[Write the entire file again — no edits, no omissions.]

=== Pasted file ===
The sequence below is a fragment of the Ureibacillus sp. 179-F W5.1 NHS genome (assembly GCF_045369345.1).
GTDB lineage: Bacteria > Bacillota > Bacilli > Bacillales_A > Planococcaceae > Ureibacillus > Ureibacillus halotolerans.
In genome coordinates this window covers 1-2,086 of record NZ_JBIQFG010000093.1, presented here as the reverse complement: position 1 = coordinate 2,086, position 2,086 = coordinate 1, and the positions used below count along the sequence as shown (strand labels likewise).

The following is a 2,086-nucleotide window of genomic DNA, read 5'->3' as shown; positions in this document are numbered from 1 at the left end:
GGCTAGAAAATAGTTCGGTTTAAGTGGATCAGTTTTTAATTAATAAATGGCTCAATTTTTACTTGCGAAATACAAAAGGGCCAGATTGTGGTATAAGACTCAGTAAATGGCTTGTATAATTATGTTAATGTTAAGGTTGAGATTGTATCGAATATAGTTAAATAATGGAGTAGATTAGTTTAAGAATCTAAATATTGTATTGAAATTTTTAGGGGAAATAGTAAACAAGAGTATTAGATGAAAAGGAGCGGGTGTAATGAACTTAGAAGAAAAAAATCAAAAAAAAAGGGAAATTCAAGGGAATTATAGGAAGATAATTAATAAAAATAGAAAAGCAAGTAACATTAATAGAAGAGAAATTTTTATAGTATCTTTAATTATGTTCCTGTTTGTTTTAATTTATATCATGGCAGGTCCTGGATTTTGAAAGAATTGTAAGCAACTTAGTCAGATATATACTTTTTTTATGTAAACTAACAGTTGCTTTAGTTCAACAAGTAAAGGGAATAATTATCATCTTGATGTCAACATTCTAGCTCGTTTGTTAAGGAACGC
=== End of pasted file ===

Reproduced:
The sequence below is a fragment of the Ureibacillus sp. 179-F W5.1 NHS genome (assembly GCF_045369345.1).
GTDB lineage: Bacteria > Bacillota > Bacilli > Bacillales_A > Planococcaceae > Ureibacillus > Ureibacillus halotolerans.
In genome coordinates this window covers 1-2,086 of record NZ_JBIQFG010000093.1, presented here as the reverse complement: position 1 = coordinate 2,086, position 2,086 = coordinate 1, and the positions used below count along the sequence as shown (strand labels likewise).

The following is a 2,086-nucleotide window of genomic DNA, read 5'->3' as shown; positions in this document are numbered from 1 at the left end:
GGCTAGAAAATAGTTCGGTTTAAGTGGATCAGTTTTTAATTAATAAATGGCTCAATTTTTACTTGCGAAATACAAAAGGGCCAGATTGTGGTATAAGACTCAGTAAATGGCTTGTATAATTATGTTAATGTTAAGGTTGAGATTGTATCGAATATAGTTAAATAATGGAGTAGATTAGTTTAAGAATCTAAATATTGTATTGAAATTTTTAGGGGAAATAGTAAACAAGAGTATTAGATGAAAAGGAGCGGGTGTAATGAACTTAGAAGAAAAAAATCAAAAAAAAAGGGAAATTCAAGGGAATTATAGGAAGATAATTAATAAAAATAGAAAAGCAAGTAACATTAATAGAAGAGAAATTTTTATAGTATCTTTAATTATGTTCCTGTTTGTTTTAATTTATATCATGGCAGGTCCTGGATTTTGAAAGAATTGTAAGCAACTTAGTCAGATATATACTTTTTTTATGTAAACTAACAGTTGCTTTAGTTCAACAAGTAAAGGGAATAATTATCATCTTGATGTCAACATTCTAGCTCGTTTGTTAAGGAACGC